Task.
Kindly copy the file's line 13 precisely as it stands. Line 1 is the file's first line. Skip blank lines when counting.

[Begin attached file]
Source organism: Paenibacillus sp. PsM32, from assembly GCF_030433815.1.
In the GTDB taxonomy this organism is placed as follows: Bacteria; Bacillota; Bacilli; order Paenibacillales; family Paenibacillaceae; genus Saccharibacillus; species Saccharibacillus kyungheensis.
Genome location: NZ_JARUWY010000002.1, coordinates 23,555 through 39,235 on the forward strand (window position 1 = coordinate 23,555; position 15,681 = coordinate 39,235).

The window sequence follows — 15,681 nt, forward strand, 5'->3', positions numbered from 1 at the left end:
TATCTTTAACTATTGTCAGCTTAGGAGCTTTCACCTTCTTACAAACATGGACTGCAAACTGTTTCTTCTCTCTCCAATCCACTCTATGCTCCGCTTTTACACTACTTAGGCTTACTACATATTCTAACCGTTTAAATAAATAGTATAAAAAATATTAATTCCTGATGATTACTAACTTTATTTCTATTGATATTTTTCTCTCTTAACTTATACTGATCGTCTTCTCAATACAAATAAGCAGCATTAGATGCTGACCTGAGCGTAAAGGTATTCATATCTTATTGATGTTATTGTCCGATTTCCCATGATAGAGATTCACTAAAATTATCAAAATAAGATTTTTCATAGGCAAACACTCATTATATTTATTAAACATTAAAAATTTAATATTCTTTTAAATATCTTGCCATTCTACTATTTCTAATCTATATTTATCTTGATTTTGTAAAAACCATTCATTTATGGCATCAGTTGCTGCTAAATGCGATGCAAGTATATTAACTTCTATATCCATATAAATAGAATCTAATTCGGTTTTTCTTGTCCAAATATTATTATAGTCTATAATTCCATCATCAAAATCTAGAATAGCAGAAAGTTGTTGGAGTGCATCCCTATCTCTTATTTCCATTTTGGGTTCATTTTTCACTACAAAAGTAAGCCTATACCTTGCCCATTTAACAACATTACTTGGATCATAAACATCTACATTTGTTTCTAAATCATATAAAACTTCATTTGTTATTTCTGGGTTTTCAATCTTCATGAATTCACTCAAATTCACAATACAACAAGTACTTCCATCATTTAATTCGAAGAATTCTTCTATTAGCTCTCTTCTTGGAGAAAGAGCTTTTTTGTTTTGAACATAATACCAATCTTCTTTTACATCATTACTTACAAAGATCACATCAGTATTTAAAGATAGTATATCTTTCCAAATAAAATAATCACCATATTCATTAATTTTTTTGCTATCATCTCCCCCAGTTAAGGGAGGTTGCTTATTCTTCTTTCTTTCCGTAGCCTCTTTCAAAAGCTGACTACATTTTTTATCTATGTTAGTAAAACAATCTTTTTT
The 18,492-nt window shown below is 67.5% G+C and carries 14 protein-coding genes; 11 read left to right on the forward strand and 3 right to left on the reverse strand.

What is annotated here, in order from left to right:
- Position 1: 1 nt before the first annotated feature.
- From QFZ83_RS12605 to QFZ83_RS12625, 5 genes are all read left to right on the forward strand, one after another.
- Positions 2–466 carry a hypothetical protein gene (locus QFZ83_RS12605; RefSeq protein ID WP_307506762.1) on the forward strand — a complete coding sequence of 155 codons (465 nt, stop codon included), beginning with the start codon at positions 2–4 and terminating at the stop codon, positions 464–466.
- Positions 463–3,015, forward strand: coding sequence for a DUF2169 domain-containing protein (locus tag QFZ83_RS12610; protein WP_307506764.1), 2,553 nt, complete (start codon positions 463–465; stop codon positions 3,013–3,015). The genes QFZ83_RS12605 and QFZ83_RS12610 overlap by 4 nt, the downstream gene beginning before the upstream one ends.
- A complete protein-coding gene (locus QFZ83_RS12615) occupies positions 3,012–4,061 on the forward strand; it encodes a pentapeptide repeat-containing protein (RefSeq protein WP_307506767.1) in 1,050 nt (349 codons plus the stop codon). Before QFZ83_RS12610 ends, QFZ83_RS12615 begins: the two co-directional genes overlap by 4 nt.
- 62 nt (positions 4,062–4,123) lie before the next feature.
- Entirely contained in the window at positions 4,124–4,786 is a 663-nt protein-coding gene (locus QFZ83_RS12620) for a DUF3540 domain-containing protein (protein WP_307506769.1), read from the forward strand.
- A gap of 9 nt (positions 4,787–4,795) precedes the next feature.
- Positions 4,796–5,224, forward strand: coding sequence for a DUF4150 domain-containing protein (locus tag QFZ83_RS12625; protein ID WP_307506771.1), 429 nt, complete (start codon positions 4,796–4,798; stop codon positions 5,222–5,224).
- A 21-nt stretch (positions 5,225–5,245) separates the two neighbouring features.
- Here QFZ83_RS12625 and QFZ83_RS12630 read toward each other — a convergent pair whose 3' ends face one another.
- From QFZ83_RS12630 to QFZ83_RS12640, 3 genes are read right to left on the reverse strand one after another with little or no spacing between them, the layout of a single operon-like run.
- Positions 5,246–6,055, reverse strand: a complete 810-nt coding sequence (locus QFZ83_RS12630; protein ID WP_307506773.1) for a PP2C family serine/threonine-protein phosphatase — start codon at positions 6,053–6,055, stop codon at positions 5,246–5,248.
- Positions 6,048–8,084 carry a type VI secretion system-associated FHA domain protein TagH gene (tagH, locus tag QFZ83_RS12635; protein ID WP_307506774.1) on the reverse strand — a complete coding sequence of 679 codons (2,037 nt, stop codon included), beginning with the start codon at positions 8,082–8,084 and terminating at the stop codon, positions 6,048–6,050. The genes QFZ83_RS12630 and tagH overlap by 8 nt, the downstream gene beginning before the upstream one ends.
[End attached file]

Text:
- 62 nt (positions 4,062–4,123) lie before the next feature.